Study

Effects of food and den-site supplementation on populations of Glaucomys sabrinus and Tamiasciurus douglasii

  • Published source details Ransome D.B. & Sullivan T.P. (2004) Effects of food and den-site supplementation on populations of Glaucomys sabrinus and Tamiasciurus douglasii. Journal of Mammalogy, 85, 206-215

Actions

This study is summarised as evidence for the following.

Action Category

Provide supplementary food to increase reproduction/survival

Action Link
Terrestrial Mammal Conservation

Provide artificial dens or nest boxes on trees

Action Link
Terrestrial Mammal Conservation
  1. Provide supplementary food to increase reproduction/survival

    A replicated, randomized, paired sites, controlled, before-and-after study in 1996–1999 in three forest sites in British Columbia, Canada (Ransome & Sullivan 2004) found that supplementary feeding did not alter the abundance and body mass of northern flying squirrels Glaucomys sabrinus and Douglas squirrels Tamiasciurus douglasi, but it did increase survival of northern flying squirrels. Between June 1997 and April 1999, the survival rate of northern flying squirrels was higher in plots with supplementary feeding (0.93) than without supplementary feeding (0.79). Survival did not significantly differ between plots before feeding began (plots to be fed = 0.84; control plots = 0.92). The survival of Douglas squirrels was similar between fed (0.72) and unfed (0.80) plots. The abundance and body mass of squirrels did not differ significantly between plots with supplementary food (northern flying squirrel abundance: 11.8/ha; body mass: 131 g; Douglas squirrel abundance: 14.2/ha; body mass: 200 g) and plots without supplementary food (northern flying squirrel abundance: 7.7/ha; body mass: 128 g; Douglas squirrel abundance: 20.1/ha; body mass: 207 g). From April 1997 to May 1998 and from September 1998 to April 1999, supplementary food was provided at 90 feeding stations, 60 m apart in a 9×10 grid, in each of three 30-ha forest plots. Stations were filled with 7 kg of sunflower seeds at 5–6-week intervals or when seed was depleted. Three other 30-ha plots had no feeding stations. In each plot, squirrels were trapped every 5–6 weeks (when snow-free), from June 1996 to March 1999, using 80 baited Tomahawk live traps, at 40-m intervals in an 8×10 grid.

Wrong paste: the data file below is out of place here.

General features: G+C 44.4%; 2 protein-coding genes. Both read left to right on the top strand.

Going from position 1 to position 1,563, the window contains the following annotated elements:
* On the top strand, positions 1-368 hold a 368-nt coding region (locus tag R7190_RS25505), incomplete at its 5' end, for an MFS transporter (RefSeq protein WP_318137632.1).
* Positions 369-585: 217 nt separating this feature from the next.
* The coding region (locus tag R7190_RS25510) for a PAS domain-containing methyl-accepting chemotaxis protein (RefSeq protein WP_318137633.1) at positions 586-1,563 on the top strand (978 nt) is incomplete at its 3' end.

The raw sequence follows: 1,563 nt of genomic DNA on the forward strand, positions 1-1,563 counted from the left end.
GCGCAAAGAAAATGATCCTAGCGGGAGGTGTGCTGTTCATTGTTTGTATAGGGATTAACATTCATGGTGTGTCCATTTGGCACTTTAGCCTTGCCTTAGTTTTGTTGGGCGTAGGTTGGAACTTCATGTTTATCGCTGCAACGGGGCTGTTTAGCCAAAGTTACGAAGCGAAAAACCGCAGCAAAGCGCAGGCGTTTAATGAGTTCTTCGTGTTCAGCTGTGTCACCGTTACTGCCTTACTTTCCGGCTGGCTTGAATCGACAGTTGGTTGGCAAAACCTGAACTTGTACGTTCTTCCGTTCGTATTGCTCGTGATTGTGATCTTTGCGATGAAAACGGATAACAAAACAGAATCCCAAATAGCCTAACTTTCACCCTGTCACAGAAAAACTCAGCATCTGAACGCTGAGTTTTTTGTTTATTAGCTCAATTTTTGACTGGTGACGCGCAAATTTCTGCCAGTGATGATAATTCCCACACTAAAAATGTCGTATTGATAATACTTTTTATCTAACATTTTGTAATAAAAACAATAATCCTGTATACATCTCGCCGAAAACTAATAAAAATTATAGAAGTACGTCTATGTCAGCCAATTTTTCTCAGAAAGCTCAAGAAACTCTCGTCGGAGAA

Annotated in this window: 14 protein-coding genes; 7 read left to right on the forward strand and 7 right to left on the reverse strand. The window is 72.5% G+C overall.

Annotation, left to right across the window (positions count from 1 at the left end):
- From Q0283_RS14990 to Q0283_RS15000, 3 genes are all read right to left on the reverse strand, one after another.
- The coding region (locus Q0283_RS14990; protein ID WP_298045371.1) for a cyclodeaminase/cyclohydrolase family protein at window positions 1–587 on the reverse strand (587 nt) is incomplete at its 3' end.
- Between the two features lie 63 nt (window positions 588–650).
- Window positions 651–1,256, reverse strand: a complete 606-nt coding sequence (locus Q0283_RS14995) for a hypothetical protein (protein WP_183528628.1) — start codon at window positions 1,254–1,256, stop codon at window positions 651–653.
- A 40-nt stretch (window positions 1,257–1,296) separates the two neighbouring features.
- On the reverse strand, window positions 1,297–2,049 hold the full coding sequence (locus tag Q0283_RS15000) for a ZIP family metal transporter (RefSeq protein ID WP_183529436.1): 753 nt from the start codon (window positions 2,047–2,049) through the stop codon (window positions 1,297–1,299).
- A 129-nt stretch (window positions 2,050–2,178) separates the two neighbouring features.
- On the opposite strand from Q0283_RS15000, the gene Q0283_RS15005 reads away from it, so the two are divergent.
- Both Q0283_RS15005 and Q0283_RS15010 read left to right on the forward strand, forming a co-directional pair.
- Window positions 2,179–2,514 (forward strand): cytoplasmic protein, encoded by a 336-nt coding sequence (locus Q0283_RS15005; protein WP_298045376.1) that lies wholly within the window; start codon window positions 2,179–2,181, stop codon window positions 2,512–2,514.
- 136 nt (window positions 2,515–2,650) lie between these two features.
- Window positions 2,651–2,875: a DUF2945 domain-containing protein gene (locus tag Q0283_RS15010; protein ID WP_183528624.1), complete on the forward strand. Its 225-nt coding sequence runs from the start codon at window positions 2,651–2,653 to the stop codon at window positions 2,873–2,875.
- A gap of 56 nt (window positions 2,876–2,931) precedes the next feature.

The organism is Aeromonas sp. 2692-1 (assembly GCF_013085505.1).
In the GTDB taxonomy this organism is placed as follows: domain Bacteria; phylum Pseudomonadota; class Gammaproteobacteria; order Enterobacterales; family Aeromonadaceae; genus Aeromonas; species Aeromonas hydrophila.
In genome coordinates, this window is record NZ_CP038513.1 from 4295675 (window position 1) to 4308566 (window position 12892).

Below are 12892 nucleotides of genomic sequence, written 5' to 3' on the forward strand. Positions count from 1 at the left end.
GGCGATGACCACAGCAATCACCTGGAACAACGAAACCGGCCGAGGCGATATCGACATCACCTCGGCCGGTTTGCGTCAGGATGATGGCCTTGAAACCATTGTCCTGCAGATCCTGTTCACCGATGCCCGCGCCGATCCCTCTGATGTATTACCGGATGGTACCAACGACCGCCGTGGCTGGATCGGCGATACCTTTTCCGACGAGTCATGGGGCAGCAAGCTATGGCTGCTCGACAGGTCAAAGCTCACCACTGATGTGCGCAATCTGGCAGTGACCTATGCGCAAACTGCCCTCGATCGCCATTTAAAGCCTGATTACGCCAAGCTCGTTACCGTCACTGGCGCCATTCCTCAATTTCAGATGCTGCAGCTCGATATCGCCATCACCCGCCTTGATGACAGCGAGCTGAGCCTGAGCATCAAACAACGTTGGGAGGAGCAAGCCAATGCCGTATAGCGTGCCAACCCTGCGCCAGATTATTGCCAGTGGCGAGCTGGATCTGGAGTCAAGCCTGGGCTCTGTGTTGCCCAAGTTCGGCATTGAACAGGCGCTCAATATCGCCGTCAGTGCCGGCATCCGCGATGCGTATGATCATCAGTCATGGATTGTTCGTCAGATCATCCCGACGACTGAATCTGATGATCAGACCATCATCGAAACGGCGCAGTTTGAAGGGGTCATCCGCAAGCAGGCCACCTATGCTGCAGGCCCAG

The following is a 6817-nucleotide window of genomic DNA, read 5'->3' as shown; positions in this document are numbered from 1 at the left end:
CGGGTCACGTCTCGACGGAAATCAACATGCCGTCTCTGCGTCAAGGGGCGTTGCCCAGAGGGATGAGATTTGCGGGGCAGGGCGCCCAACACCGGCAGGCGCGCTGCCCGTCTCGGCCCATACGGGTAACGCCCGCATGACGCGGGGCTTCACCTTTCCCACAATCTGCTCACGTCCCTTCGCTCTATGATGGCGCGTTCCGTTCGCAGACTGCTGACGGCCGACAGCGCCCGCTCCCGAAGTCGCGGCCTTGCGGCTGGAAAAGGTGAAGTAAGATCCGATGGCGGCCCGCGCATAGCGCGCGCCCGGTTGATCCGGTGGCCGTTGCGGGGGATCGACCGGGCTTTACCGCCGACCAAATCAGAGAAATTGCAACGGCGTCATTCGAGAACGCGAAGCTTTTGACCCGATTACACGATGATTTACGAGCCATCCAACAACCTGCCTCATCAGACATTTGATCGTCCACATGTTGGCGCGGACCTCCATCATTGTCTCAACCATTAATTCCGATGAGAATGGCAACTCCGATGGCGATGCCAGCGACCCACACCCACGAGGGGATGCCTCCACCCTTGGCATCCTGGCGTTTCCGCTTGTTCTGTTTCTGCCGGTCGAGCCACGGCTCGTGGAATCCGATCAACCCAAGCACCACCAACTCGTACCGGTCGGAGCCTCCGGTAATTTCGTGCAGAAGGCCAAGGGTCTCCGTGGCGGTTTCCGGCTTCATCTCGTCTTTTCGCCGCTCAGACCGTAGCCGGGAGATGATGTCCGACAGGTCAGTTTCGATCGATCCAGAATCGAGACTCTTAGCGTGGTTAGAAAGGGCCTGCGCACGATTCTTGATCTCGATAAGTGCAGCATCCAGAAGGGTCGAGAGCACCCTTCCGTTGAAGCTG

2. Provide artificial dens or nest boxes on trees

    A replicated, randomized, paired sites, controlled, before-and-after study in 1996–1999 in three forest sites in British Columbia, Canada (Ransome & Sullivan 2004) found that nest boxes were used by northern flying squirrels Glaucomys sabrinus and Douglas squirrels Tamiasciurus douglasii but did not increase their abundance or body mass. Northern flying squirrels occupied 68–83% of boxes with Douglas squirrels occupying 0–29%. However, two years after boxes were erected, the abundance and body mass of northern flying squirrels did not differ significantly between plots with nest boxes (abundance: 9.8/ha; body mass: 134 g) and plots without nest boxes (abundance: 7.7/ha; body mass: 128 g). At the same time, the abundance and body mass of Douglas squirrels also did not differ significantly between plots with nest boxes (abundance: 15.1/ha; body mass: 198 g) and plots without nest boxes (abundance: 20.1/ha; body mass: 207 g). In February–March 1997, thirty nest boxes (12.8 × 13.6 × 15.5 cm), 100 m apart in a 5×6 grid and 5.5 m above ground, were mounted in each of three 30-ha plots. Three other 30-ha plots had no nest boxes. In each plot, squirrels were trapped every 5–6 weeks during the snow-free period, from June 1996 to March 1999, using 80 baited Tomahawk live traps, at 40-m intervals in an 8×10 grid.

Output references

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